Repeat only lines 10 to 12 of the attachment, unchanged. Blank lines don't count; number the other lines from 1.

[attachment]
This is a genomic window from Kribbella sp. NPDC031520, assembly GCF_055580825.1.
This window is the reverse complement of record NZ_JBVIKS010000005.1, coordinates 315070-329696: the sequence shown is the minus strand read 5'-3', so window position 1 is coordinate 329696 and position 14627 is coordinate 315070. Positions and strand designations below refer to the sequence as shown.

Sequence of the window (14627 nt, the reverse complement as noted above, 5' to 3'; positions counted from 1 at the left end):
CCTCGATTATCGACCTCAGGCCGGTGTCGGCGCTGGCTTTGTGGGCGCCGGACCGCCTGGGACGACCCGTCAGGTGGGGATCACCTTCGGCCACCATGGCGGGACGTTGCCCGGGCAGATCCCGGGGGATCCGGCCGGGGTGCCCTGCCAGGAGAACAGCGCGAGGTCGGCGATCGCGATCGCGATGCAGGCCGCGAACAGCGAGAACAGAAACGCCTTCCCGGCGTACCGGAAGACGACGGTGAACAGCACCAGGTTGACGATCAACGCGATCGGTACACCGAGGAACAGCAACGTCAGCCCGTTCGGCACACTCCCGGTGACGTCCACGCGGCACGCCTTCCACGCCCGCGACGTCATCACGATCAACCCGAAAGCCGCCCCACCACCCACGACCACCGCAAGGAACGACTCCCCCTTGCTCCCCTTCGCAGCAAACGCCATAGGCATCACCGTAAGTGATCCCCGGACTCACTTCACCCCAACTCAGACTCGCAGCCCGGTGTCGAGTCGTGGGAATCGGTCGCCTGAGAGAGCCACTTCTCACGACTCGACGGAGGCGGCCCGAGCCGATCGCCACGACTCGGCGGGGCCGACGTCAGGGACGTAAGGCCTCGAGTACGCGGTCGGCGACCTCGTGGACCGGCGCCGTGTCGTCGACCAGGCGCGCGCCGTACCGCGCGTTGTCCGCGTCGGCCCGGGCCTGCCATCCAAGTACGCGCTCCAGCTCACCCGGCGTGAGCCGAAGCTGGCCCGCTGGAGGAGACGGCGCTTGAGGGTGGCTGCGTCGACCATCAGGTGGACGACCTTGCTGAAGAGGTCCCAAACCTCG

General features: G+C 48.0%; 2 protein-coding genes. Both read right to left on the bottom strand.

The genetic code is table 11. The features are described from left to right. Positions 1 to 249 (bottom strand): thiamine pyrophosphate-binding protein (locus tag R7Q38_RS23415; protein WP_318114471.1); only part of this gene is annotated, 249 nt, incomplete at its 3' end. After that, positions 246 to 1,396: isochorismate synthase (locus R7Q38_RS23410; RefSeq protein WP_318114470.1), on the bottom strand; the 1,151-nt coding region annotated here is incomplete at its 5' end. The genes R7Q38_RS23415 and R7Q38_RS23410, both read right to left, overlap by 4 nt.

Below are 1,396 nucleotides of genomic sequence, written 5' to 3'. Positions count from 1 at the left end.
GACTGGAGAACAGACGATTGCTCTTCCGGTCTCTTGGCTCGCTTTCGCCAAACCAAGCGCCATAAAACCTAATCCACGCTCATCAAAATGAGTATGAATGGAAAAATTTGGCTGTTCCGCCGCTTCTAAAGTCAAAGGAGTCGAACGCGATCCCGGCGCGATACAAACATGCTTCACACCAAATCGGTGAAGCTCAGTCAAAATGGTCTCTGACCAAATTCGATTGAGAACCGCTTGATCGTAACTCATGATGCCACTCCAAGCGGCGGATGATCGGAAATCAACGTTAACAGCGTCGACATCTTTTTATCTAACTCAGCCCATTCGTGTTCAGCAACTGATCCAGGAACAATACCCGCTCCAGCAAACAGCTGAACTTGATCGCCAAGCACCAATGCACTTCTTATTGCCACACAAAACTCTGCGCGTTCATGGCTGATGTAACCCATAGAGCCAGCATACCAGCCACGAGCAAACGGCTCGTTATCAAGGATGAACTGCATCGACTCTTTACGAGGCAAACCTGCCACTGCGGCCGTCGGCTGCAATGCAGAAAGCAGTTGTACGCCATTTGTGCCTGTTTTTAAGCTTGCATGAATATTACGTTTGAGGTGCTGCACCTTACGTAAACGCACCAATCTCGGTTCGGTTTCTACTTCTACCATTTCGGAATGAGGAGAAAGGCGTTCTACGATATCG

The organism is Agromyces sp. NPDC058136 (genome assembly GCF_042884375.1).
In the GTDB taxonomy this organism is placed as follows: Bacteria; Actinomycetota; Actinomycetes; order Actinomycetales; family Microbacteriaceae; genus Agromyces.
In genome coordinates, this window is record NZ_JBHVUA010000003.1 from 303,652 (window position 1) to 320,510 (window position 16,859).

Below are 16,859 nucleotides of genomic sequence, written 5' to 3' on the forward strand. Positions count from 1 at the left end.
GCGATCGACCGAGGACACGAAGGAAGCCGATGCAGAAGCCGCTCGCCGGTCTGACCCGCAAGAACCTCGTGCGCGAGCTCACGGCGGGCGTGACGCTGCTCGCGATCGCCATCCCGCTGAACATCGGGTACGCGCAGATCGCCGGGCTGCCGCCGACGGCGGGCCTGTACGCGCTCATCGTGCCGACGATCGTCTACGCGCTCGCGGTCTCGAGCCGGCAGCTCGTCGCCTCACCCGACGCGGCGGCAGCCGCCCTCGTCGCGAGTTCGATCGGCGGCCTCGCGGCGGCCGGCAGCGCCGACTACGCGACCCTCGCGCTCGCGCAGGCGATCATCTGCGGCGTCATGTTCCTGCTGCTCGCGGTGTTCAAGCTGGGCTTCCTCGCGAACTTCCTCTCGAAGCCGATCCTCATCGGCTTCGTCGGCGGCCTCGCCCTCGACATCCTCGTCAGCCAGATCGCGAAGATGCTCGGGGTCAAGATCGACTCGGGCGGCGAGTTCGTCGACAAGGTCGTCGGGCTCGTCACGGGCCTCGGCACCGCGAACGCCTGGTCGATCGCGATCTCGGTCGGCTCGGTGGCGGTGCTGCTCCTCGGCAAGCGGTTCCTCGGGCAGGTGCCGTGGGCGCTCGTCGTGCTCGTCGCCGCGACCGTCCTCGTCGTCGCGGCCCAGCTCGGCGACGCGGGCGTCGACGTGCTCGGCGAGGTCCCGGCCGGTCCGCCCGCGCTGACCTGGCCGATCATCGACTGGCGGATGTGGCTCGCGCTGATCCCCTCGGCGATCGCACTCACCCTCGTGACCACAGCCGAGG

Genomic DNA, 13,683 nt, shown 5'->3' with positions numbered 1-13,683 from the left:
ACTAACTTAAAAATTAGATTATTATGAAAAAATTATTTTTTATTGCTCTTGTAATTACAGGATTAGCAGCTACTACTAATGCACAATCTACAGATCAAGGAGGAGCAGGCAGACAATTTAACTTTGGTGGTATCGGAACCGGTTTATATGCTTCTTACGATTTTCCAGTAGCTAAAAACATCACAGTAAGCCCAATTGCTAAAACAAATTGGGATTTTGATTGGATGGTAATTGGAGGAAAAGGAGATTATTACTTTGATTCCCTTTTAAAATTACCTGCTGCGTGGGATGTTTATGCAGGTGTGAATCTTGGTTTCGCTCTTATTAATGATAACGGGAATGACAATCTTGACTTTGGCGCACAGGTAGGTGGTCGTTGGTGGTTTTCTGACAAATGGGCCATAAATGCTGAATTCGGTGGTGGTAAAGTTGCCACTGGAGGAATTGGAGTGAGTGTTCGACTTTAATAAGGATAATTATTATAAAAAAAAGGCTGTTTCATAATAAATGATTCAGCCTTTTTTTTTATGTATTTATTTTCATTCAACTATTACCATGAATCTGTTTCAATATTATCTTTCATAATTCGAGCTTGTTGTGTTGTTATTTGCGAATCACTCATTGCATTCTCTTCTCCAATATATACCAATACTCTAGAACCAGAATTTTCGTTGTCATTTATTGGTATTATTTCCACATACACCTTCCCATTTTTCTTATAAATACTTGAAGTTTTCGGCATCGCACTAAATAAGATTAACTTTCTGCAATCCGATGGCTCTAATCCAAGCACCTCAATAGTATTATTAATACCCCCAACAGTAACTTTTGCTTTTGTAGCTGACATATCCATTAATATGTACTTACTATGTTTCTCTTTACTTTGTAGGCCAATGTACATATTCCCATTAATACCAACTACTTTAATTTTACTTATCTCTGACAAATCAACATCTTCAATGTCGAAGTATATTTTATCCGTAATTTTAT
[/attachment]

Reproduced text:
In the GTDB taxonomy this organism is placed as follows: Bacteria; Actinomycetota; Actinomycetes; order Actinomycetales; family Microbacteriaceae; genus Agromyces.
In genome coordinates, this window is record NZ_JBHVUA010000003.1 from 303,652 (window position 1) to 320,510 (window position 16,859).

Below are 16,859 nucleotides of genomic sequence, written 5' to 3' on the forward strand. Positions count from 1 at the left end.